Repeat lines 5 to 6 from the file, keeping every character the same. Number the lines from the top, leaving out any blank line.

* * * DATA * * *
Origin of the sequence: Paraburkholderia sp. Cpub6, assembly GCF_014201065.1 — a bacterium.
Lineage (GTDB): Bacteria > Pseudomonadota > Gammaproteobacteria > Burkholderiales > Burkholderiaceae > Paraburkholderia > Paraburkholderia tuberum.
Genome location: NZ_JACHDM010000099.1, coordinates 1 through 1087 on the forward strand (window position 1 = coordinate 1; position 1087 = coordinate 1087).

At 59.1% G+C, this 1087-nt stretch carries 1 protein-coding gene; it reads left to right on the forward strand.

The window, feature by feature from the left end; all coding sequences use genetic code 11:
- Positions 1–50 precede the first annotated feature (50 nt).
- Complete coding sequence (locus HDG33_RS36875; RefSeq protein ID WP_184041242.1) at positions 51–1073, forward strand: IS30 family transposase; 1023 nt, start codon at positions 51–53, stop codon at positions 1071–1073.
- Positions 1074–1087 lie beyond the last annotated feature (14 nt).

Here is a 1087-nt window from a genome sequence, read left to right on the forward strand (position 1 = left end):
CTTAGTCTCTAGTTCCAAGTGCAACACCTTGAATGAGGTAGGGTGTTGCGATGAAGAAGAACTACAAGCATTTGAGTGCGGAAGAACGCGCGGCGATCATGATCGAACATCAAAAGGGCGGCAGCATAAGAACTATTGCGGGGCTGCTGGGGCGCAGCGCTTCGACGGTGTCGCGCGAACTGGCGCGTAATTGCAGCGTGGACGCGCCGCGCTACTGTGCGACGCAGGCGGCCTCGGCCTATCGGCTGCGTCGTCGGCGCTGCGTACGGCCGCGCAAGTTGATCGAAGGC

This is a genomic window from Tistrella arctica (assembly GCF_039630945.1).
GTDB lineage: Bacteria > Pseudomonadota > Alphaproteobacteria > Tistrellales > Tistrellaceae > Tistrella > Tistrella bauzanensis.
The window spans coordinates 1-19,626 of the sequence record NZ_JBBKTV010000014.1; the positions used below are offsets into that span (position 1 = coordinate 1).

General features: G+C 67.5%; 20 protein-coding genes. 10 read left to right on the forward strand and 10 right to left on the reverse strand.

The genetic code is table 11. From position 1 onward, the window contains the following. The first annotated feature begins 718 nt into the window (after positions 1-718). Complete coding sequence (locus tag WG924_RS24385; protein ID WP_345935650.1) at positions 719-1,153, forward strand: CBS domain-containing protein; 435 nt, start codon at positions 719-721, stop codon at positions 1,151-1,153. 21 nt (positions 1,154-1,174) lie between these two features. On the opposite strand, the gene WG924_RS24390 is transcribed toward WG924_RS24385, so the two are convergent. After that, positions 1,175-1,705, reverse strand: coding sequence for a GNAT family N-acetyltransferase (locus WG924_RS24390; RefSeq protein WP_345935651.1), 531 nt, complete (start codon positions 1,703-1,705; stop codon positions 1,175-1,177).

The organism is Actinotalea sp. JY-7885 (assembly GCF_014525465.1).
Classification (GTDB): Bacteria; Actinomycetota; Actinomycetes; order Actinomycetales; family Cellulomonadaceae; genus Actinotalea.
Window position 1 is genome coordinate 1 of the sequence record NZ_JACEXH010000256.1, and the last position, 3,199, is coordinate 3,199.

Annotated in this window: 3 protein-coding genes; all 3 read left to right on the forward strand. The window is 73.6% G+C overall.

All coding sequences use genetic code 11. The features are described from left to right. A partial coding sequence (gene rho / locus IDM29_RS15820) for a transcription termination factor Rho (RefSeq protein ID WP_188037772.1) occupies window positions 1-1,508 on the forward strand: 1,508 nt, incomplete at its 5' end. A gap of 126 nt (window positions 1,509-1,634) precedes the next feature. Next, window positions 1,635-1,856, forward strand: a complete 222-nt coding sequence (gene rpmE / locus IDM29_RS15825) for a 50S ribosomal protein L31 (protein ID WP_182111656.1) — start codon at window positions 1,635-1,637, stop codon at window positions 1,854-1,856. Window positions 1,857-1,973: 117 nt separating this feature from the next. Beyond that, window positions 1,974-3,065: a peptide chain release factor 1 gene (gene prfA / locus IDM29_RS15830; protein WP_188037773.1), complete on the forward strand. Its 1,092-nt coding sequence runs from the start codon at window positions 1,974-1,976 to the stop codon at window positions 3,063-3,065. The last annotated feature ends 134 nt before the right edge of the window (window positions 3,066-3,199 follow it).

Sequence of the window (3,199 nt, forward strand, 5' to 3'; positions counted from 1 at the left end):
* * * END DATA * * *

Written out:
The window, feature by feature from the left end; all coding sequences use genetic code 11:
- Positions 1–50 precede the first annotated feature (50 nt).